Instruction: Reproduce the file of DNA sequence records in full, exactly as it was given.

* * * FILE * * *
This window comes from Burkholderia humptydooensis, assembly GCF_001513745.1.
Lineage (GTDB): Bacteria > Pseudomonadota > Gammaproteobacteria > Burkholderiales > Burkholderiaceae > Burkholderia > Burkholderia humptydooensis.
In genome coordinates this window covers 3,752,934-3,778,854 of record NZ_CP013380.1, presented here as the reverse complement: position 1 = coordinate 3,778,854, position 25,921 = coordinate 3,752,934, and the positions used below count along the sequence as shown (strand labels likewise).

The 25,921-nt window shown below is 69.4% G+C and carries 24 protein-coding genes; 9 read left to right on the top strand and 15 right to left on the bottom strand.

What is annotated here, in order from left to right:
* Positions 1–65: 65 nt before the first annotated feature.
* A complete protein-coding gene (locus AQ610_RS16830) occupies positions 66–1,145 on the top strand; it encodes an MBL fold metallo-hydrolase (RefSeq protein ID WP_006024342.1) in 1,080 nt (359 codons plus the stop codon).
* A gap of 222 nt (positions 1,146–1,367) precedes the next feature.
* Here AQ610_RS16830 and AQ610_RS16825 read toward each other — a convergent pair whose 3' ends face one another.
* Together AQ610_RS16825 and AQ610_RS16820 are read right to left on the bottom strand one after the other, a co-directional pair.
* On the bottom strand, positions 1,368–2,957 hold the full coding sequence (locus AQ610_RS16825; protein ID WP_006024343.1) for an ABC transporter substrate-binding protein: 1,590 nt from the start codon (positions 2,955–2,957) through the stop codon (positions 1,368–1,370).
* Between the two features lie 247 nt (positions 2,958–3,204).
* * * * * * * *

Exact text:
This window comes from Burkholderia humptydooensis, assembly GCF_001513745.1.
Lineage (GTDB): Bacteria > Pseudomonadota > Gammaproteobacteria > Burkholderiales > Burkholderiaceae > Burkholderia > Burkholderia humptydooensis.
In genome coordinates this window covers 3,752,934-3,778,854 of record NZ_CP013380.1, presented here as the reverse complement: position 1 = coordinate 3,778,854, position 25,921 = coordinate 3,752,934, and the positions used below count along the sequence as shown (strand labels likewise).

The 25,921-nt window shown below is 69.4% G+C and carries 24 protein-coding genes; 9 read left to right on the top strand and 15 right to left on the bottom strand.

What is annotated here, in order from left to right:
* Positions 1–65: 65 nt before the first annotated feature.
* A complete protein-coding gene (locus AQ610_RS16830) occupies positions 66–1,145 on the top strand; it encodes an MBL fold metallo-hydrolase (RefSeq protein ID WP_006024342.1) in 1,080 nt (359 codons plus the stop codon).
* A gap of 222 nt (positions 1,146–1,367) precedes the next feature.
* Here AQ610_RS16830 and AQ610_RS16825 read toward each other — a convergent pair whose 3' ends face one another.
* Together AQ610_RS16825 and AQ610_RS16820 are read right to left on the bottom strand one after the other, a co-directional pair.
* On the bottom strand, positions 1,368–2,957 hold the full coding sequence (locus AQ610_RS16825; protein ID WP_006024343.1) for an ABC transporter substrate-binding protein: 1,590 nt from the start codon (positions 2,955–2,957) through the stop codon (positions 1,368–1,370).
* Between the two features lie 247 nt (positions 2,958–3,204).